Interview with RefuAid

This interview was posted on our instagram page on 11 May 2020 as part of our #DistantSocialising series with the amazing team at RefuAid. 

RefuAid is one of our charity partners, and always inspire us with their incredible work. RefuAid have helped many overseas medical professionals, such as Dr Alomar from Syria, to get accredited in the UK and join the NHS on the frontline against coronavirus. 



What is keeping you inspired and creative during this period? 

Our clients really are our inspiration, now and always. We’re always so humbled to see the positivity, resilience and determination of people who have faced such huge adversity but remain so hopeful and so incredibly driven. Watching doctors who have fled war and persecution return to a profession that they are so passionate about is one of the most rewarding aspects of our job and we could not be prouder of the people we work with. As one of our amazing doctors said recently, “a patient is the same everywhere. A lung is a lung, a heart is a heart and delivering the safest and best care is our goal - no matter where you’re from.”


Do you think this experience will leave to any positive changes in the way we live our lives and behave towards others? 

We really hope so. There’s definitely been a change in rhetoric in recent months regarding migrants and refugees in the media, including significant coverage of how the NHS is reliant on migrant workers. I hope we can keep up momentum with this and I know there are a lot of wonderful organisations who are channelling a lot of resource into it. 


What is RefuAid focusing on, and how has this period impacted your work? 

Since lockdown we have had to close our loan and language programmes to new applicants, as the majority of schools and exam centres have been closed. We've taken this time to ensure that all of our currently studying students are fully supported with online learning resources and laptops, to make sure they are still able to work towards their goals, whether it be university or professional requalification.

We've also focused the majority of our time and resource into getting our refugee medical professionals into roles within the NHS to support with the fight against Covid-19. With many requalification exams being postponed or cancelled, many refugee doctors are stuck in limbo; desperate to help and put their skills and experience to use where they are so vitally needed, yet unable to continue working towards achieving that goal.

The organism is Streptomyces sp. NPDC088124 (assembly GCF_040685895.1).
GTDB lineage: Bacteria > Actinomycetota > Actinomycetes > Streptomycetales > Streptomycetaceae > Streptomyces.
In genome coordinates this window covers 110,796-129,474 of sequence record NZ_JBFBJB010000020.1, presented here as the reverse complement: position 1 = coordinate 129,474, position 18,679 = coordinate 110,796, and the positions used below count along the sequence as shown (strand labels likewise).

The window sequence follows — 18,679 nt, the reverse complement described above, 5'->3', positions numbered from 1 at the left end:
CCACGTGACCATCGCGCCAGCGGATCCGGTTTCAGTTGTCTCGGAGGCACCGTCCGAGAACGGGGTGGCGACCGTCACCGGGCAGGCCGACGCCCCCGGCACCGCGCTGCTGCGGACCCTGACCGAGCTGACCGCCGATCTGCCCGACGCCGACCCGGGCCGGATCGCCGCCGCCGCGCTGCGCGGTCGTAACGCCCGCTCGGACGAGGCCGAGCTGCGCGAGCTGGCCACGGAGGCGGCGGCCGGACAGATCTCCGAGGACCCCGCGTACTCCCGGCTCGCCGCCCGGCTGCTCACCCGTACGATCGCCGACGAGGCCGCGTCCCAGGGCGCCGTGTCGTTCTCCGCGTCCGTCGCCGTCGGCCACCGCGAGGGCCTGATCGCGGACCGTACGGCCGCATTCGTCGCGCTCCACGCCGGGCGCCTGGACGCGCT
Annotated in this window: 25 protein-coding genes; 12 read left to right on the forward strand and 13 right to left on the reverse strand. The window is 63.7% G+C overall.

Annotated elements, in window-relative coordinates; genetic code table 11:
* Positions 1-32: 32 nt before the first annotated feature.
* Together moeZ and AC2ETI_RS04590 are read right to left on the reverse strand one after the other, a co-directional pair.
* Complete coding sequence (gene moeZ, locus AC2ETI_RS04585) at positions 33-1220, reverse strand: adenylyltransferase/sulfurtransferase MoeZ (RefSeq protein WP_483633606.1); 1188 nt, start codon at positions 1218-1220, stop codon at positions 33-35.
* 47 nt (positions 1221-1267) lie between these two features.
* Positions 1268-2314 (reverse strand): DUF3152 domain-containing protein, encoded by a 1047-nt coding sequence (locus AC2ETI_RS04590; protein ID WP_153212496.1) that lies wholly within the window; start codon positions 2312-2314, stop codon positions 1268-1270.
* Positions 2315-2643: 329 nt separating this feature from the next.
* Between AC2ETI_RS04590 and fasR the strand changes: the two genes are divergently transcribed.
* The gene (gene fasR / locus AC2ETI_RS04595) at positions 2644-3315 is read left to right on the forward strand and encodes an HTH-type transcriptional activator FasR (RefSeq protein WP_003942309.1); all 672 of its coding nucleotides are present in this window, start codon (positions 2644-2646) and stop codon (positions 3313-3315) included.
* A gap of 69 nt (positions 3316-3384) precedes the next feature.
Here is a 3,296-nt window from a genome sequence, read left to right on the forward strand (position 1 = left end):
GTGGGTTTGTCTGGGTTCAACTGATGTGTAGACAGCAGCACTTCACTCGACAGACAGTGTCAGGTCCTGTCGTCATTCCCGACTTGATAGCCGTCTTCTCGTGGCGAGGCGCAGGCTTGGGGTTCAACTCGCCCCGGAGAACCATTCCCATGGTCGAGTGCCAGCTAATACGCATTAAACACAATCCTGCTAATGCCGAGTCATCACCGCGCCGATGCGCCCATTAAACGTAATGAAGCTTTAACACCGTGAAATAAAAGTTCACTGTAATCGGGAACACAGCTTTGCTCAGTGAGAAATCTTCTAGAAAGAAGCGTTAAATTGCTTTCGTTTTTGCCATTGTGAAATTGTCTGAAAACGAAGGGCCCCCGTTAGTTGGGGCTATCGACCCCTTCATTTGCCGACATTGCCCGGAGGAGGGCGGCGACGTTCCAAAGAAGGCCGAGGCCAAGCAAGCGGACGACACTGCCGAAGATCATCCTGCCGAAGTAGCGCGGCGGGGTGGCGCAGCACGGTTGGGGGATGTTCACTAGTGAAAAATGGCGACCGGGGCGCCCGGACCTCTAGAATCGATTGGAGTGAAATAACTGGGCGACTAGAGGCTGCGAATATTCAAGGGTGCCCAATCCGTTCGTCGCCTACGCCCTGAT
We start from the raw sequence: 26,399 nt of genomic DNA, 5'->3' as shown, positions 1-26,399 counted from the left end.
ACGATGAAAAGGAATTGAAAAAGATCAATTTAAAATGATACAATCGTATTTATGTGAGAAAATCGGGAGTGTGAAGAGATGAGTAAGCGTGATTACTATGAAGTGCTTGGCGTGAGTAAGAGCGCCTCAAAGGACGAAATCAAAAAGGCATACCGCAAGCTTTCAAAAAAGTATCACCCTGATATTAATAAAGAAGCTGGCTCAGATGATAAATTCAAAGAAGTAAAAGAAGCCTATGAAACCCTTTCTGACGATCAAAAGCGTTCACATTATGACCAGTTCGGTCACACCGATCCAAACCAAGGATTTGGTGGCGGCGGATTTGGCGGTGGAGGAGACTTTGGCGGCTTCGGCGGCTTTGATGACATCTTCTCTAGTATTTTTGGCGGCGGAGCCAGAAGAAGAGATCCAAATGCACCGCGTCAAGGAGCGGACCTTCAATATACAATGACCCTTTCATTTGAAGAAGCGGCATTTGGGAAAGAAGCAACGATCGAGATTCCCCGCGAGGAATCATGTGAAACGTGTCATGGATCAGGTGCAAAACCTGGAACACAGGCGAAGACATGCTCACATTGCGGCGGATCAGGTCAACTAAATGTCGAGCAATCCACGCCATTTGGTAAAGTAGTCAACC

We have been working really hard with the NHS, politicians, the media and the General Medical Council to determine whether there is a safe and accessible way around this. We're delighted to say that it has worked and NHS England have created a role specifically for those in this situation; the Medical Support Worker role allows overseas qualified doctors, who have not yet been granted their full GMC registration, to work in clinical roles under supervision. This allows them to utilise their skills and experience in a time of national need, as well as to get back to what they love doing.

We have had many clients apply, some of whom have already taken up roles within NHS trusts and others who are waiting to find out their allocation.

This is just the first step; we're still working with all the relevant bodies to ensure that overseas qualified doctors have a safe and accessible way of gaining registration in order to practice independently in the UK.

Please visit their website to take a deeper look at their work.